Feb. 22, 2001 (Washington) -- It's a far cry from Freudian psychoanalysis on a couch, but, nonetheless, more and more Americans are using the Internet to access mental health counseling.
Web sites for emotional problems abound with trendy sounding name like "Headworks," "Conscious Choices," or "The Problem [email protected]". Another e-counseling venue, "Marriage Matters," features a cyber shopping mall and a pressroom.
It's estimated they get millions of hits -- many from the estimated one in five of us suffering from mental illness, and all at the price of $30-80 per hour session, which can be much less than traditional psychotherapy. But when all the emailing and chatting has been said and done, has anything been accomplished? Or have users actually been harmed by the process?
"The benefits are that millions of people are getting good information that they very likely would not access if it wasn't for the Internet. ... [The] bad news is that there is information out there on the [Internet] that does not promote good health," Michael Faenza, MSSW, president and CEO of the National Mental Health Association, tells WebMD.
Last week, the NMHA sponsored a 1-day meeting here, which included key mental health organizations and Internet specialists, to address some of the problems that online counseling has spawned. The major issues include varying quality of information on the sites as well as their objectivity (i.e., whether the offerings are unbiased research or simply disguised commercial material).
Confidentiality of e-discussions between therapists and patients also must be addressed, so people will feel free to reveal their innermost thoughts online, according to mental health professionals attending the event. Perhaps the key dilemma is how to protect these particularly vulnerable people from being exploited by fraudulent operators.
At the end of the day, the group agreed that in addition to all of these proposed reforms, there needs to be something like a "Good Housekeeping" seal of approval, so patients know what they're getting. Several online codes of ethics already exist, although it's not clear how many sites are adhering to these quality standards.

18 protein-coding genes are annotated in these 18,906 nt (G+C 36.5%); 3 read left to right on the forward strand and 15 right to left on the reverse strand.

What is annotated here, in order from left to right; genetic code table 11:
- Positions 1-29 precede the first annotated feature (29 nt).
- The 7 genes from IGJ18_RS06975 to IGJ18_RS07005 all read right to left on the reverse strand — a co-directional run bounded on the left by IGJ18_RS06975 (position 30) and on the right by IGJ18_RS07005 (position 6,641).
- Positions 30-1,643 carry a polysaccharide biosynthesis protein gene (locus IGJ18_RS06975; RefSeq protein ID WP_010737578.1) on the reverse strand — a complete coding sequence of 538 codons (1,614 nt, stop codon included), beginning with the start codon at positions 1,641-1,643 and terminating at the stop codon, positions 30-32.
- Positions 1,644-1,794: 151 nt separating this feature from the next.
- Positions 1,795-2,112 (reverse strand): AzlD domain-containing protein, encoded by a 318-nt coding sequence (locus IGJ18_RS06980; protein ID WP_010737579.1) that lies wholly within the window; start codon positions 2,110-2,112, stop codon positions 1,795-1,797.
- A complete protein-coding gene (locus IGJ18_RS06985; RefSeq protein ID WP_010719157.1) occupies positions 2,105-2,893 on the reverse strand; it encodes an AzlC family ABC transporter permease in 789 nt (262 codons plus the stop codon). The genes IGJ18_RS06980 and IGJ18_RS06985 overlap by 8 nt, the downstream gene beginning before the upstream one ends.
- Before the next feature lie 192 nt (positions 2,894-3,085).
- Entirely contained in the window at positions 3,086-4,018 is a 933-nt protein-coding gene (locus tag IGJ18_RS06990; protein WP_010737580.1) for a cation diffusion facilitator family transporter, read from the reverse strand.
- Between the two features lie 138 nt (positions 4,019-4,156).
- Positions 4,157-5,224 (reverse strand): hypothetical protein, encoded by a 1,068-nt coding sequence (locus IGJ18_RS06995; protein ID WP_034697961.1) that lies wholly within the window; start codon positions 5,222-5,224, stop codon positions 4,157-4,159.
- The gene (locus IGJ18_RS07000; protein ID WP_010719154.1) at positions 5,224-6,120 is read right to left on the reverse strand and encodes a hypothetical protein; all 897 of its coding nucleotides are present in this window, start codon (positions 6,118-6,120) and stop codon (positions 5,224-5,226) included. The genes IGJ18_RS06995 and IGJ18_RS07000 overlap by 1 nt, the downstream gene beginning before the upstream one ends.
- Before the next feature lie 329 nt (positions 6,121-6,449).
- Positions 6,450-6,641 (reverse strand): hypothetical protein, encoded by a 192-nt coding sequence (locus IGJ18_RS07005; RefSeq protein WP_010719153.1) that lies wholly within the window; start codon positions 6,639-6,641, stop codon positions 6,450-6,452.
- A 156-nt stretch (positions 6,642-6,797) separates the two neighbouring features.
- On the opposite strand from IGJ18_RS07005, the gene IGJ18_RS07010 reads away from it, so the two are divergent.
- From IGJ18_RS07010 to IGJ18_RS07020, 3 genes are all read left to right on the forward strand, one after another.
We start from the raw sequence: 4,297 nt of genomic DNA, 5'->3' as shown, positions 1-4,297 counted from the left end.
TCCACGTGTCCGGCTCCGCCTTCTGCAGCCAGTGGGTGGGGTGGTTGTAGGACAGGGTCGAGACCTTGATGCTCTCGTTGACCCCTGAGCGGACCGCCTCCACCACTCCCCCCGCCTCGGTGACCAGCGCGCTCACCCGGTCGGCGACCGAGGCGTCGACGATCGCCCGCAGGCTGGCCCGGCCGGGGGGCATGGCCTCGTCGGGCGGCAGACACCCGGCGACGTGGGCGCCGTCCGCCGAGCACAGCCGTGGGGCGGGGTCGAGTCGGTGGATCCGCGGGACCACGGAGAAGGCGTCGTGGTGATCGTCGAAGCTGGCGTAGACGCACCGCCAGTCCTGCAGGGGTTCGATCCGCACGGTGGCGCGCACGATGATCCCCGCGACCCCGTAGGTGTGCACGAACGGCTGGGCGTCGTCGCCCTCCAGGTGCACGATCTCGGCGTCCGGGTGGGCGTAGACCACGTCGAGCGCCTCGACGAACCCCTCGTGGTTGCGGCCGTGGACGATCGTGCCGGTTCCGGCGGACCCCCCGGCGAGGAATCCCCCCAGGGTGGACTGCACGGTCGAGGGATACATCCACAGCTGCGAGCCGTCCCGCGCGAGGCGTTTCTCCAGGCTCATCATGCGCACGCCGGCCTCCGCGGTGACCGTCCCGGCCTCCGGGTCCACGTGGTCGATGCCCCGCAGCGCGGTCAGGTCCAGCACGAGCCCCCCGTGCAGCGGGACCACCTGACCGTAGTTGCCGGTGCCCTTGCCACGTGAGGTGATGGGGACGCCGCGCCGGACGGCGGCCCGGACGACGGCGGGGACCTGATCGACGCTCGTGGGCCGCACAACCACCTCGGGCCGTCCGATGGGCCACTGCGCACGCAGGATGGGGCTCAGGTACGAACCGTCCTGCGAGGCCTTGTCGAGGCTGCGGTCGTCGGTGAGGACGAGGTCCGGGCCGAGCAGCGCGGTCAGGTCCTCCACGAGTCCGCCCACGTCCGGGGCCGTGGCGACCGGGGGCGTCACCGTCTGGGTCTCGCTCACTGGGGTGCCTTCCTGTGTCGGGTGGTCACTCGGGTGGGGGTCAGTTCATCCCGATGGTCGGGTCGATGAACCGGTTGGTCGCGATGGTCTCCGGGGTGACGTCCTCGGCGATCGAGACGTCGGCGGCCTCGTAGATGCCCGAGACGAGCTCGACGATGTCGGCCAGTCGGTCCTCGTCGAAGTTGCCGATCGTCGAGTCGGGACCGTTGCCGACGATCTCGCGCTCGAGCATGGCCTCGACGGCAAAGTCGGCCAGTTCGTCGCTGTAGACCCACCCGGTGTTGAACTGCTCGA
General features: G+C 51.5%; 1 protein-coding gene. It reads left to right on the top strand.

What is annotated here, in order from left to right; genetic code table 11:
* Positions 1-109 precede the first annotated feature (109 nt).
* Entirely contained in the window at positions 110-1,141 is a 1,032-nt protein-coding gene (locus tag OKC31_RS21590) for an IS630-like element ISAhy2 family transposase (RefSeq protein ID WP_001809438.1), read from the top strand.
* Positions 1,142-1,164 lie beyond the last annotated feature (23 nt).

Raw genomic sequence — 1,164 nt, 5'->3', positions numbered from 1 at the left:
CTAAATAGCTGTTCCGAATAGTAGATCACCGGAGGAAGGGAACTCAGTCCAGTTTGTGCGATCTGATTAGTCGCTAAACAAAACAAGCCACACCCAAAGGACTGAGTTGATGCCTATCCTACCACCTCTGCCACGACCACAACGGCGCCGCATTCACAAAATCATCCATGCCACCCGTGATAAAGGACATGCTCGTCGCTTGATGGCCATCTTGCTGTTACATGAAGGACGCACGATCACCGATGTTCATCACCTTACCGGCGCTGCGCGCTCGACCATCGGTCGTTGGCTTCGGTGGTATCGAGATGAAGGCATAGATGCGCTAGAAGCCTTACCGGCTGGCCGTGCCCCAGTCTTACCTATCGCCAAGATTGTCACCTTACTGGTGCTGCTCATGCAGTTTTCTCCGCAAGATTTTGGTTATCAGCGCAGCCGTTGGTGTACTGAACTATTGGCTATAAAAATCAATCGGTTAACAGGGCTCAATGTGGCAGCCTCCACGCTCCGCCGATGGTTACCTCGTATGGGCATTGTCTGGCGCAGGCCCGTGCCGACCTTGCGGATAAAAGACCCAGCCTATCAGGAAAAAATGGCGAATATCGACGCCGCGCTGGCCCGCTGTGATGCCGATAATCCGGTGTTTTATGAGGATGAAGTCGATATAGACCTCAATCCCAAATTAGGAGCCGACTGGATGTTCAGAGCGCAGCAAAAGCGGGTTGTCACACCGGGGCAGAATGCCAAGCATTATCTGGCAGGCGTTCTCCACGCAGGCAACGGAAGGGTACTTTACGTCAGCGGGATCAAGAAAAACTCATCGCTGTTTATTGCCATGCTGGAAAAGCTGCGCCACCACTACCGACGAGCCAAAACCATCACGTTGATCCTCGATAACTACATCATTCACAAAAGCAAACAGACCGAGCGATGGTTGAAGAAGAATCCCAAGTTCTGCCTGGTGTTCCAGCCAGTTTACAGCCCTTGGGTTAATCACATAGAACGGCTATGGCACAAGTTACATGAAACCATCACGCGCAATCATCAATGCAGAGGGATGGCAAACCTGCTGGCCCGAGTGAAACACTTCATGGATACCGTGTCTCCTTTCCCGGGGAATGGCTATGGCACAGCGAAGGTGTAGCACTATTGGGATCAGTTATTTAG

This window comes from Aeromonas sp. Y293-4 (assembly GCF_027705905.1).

"Like with everything else in the world, there are charlatans out there, ... [but] the seller of a product or information wants to be perceived as credible," Mark Helmke, senior director of public affairs for NMHA, tells WebMD.
Although the Food and Drug Administration has made an effort to crack down on illegitimate online pharmacies that prescribe drugs without proper medical supervision, apparently no federal regulation specifically targets these mental health web sites.
And bad advice may come at a high price.
"Down the road there are all sorts of possibilities, and I'm pretty excited about some of them, but it's pretty much buyer beware at this point," says Ronnie Stangler, MD, chairwoman of the information technology committee of the American Psychiatric Association and a psychiatry professor at the University of Washington in Seattle.
Stangler tells WebMD of one horror story about a woman being treatment for depression. When the patient later turned to a credible-sounding web site for advice, an online psychiatrist told her that her doctor's diagnosis was wrong. It turned out the web site was sponsored by a drug company with its own agenda.
"Obviously, this [online] physician knew very little about the patient, ... so it's potentially very disruptive," Stangler tells WebMD.
Other mental health specialists are also dubious of meaningful therapy without direct contact.
"There's no accountability, no responsibility. ... It's very easy for a private practitioner [on the Internet] to hang out a shingle," Jerilyn Ross, MA, LICSW, tells WebMD. A participant in the meeting, Ross says that when she treats a patient for an anxiety disorder, she's liable. "But on the [Internet], I can open a site and say to people with phobias, 'Go jump off the balcony.' I can say anything," says Ross.
Still, online counselors like Judith Schwambach, PhD, of Evansville, Ind., feel they offer services of special value. "[We offer] the convenience of doing so, the anonymity, especially if these people suffer from phobias ... so they can just sit at their desk ... or wherever they have a computer and have the privilege of contacting a doctor," Schwambach tells WebMD. Computers also can help overcome the stigma of being treated, she says.
Schwambach offers both online and office counseling at $90 per hour for either service. "I welcome my people to check me out -- that I really am who I say I am," she says. However, Schwambach acknowledges that Indiana has no formal certification process -- only a PhD is required to do counseling. If there were a rigorous accreditation process for online counseling, Schwambach says she isn't sure she'd continue her 8-year practice.
Online counseling tends to focus on problems like depression, marital or sexual issues, and anxiety. Because of the distance between the patient and practitioner, it may be more difficult to handle emotional crises such as suicidal or violent tendencies.
Psychologist Richard Sansbury, PhD, of Calverton, Md., admits online treatment doesn't work well for those who are "paranoid" about private discussions over the computer. "They can't deal with the uncertainty that email exchange involves," Sansbury tells WebMD. That type of patient, he says, can obsess over what kind of person the therapist is, or whether the individual has a valid license.
"We are pioneers," says Sansbury. "There is much more not known than what is known. That's right on my web site: Before you contact me, understand this is an experiment."